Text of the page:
Significant progress in UN reforms: Barack Obama
Without any reference to the pending reform of the Security Council, US President Barack Obama has said significant progress has been made towards UN reforms.
Washington: Without any reference to the pending reform of the Security Council, US President Barack Obama has said significant progress has been made towards the reforms of the United Nations.
Following his meeting with the UN Secretary General, Ban Ki-moon, at the Oval Office of the White House on Thursday, Obama praised the latter`s efforts in this regard.
"The Secretary General has actually shown significant progress in UN reform -- making the institution more efficient, more effective," he said, noting that there is more work to do on that front and Ban is making an earnest effort in making progress.
"We very much appreciate that and encourage that to continue, because we think we need a strong, healthy United Nations, but at a time when all the member countries are under severe fiscal constraints, we want to make sure, obviously, that the United Nations is operating as efficiently as possible," Obama said.
"The Secretary General has been quoted as saying that there is no opt-out clause to the great challenges that we face around the world, and I assured him that the United States of America, as the largest economy and the most powerful military in the world, has no intention of opting out any time soon," he said.
The United States, he said, has a deep interest in making sure that the United Nations and the various international institutions function effectively, as when they does the US and its allies also do well.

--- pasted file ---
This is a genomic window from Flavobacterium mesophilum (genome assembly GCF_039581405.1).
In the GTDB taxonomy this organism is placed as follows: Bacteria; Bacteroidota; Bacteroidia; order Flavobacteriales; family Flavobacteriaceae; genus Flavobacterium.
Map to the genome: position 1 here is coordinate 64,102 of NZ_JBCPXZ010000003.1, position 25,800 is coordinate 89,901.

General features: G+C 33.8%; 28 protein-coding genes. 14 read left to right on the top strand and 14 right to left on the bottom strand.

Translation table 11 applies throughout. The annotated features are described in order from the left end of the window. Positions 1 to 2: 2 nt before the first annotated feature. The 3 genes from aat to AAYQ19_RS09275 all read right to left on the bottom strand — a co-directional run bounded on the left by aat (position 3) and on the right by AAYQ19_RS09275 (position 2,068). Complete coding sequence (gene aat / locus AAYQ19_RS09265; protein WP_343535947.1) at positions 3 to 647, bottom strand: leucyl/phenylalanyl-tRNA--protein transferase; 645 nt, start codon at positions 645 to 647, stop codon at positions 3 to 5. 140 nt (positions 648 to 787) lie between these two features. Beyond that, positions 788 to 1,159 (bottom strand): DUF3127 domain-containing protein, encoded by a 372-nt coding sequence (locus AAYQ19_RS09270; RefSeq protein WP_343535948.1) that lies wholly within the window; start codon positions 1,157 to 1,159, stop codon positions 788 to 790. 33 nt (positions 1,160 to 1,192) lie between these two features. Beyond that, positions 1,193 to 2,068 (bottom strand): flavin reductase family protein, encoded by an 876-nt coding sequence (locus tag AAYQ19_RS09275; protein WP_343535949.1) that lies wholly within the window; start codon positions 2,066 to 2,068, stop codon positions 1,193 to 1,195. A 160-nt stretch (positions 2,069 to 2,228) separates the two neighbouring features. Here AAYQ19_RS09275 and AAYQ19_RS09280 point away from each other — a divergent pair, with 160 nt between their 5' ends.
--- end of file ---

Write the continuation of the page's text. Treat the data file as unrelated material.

"Sometimes people ask why the United States is so devoted to the United Nations, and, obviously, beyond the fact that we helped set up the United Nations, what was true 60, 70 years ago is still true today," he said.
"And that is that without a forum for discussion, negotiation, and diplomacy, the world is a worse place, and it is very much in the United States` interests to ensure that international norms, rules of the road, and humanitarian norms are observed," Obama said.
The two leaders among other things also discussed the issue of climate change.
"On climate change, I intend to work very closely with the member states so that the legally binding global treaty can be achieved by the end of 2015. And for that possible -- to facilitate this process, I intend to convene a leaders meeting sometime next year. I have invited President Obama. I invited him to play a very important leadership role for humanity," Ban said.
"We also had an opportunity to talk more broadly about an issue that affects every country, and that is climate change. And I appreciate very much the Secretary General`s leadership on that front," Obama said.